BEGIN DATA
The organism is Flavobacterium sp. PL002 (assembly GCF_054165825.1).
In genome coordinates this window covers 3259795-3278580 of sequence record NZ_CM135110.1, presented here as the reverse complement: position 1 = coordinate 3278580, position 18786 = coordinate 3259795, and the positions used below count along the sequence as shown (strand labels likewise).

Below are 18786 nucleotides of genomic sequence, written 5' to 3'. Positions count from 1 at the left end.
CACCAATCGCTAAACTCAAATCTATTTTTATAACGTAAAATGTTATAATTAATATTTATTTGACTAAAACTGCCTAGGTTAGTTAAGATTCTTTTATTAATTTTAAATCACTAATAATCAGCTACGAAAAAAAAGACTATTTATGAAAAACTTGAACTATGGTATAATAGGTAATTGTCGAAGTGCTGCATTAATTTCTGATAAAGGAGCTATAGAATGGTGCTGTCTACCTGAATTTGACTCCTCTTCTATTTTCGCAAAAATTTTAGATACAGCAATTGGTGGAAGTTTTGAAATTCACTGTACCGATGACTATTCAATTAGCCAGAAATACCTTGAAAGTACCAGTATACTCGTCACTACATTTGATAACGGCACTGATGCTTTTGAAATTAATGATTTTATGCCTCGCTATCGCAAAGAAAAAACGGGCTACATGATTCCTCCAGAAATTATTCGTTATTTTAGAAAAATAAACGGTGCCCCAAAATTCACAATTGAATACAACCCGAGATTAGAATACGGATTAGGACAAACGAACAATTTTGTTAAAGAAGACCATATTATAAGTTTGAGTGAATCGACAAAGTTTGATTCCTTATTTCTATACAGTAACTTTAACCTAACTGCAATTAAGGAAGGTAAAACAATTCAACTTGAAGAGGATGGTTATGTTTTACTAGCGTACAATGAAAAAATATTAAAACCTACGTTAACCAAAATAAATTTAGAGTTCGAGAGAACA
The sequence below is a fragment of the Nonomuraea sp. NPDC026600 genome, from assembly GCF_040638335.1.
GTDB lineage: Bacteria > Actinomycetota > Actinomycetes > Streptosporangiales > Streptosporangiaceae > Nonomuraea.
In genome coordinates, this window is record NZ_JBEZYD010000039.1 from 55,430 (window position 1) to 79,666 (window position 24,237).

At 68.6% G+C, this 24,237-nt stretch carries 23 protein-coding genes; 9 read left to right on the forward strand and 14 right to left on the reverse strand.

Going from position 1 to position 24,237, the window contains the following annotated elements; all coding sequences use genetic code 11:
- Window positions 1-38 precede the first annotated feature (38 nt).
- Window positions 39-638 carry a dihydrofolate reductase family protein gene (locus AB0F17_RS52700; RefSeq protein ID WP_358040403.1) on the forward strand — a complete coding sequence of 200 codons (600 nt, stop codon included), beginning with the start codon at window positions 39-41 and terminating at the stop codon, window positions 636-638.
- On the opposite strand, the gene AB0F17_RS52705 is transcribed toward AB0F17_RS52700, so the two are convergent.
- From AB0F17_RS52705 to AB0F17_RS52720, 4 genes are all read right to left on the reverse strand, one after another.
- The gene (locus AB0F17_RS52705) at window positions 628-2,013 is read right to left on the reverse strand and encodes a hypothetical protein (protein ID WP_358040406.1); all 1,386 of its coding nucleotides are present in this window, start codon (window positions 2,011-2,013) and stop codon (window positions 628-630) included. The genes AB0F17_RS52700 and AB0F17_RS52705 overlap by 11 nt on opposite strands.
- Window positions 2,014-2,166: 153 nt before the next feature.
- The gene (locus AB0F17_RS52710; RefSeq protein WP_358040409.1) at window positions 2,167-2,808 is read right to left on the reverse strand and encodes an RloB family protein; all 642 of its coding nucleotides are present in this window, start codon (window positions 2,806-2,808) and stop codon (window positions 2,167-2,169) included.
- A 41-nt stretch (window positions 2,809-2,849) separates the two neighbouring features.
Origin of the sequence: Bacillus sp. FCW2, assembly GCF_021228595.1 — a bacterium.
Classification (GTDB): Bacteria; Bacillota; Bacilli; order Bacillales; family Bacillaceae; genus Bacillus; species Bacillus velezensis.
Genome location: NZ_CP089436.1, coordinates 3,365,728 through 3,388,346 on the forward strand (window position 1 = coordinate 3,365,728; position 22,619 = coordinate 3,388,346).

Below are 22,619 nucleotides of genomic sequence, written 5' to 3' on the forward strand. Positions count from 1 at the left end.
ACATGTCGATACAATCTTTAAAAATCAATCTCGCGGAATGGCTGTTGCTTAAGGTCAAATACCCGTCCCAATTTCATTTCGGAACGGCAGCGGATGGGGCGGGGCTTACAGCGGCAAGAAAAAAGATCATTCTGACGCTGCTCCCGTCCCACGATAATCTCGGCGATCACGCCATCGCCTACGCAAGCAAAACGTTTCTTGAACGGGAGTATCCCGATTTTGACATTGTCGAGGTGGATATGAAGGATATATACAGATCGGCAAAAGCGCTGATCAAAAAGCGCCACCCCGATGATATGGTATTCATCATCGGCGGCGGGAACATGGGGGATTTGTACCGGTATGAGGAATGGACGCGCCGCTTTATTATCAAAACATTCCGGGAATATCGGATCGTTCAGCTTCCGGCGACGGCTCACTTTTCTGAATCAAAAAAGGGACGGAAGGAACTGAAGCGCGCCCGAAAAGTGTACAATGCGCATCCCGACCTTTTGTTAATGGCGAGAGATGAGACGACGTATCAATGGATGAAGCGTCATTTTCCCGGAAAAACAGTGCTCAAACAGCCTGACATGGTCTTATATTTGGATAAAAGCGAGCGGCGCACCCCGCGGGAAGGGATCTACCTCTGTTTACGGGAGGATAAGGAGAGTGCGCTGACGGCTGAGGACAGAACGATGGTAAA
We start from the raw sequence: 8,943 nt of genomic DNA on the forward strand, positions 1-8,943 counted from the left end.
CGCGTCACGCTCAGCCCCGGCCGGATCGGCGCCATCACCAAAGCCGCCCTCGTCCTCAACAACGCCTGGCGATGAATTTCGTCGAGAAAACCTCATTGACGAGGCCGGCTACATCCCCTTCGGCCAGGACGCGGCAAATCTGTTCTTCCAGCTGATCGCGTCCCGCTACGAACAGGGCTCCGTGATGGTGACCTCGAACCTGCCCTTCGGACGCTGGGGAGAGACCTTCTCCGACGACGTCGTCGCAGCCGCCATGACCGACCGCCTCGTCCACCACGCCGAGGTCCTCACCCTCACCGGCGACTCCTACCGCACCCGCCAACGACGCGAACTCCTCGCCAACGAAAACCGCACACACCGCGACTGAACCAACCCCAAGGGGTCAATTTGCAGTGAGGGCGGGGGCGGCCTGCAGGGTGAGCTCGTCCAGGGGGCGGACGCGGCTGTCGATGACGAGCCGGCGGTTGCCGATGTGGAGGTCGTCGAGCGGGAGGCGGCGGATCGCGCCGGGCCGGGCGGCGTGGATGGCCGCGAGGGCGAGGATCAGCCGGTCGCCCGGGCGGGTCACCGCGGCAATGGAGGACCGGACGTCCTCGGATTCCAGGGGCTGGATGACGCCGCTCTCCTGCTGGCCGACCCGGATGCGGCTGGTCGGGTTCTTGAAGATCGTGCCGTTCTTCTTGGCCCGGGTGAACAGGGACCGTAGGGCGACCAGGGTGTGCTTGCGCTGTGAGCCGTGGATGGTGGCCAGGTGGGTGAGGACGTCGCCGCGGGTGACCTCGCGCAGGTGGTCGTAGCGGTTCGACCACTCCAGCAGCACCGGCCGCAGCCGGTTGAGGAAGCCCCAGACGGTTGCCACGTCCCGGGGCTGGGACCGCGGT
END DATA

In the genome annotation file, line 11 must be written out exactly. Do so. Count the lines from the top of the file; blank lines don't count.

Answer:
- Window positions 39-638 carry a dihydrofolate reductase family protein gene (locus AB0F17_RS52700; RefSeq protein ID WP_358040403.1) on the forward strand — a complete coding sequence of 200 codons (600 nt, stop codon included), beginning with the start codon at window positions 39-41 and terminating at the stop codon, window positions 636-638.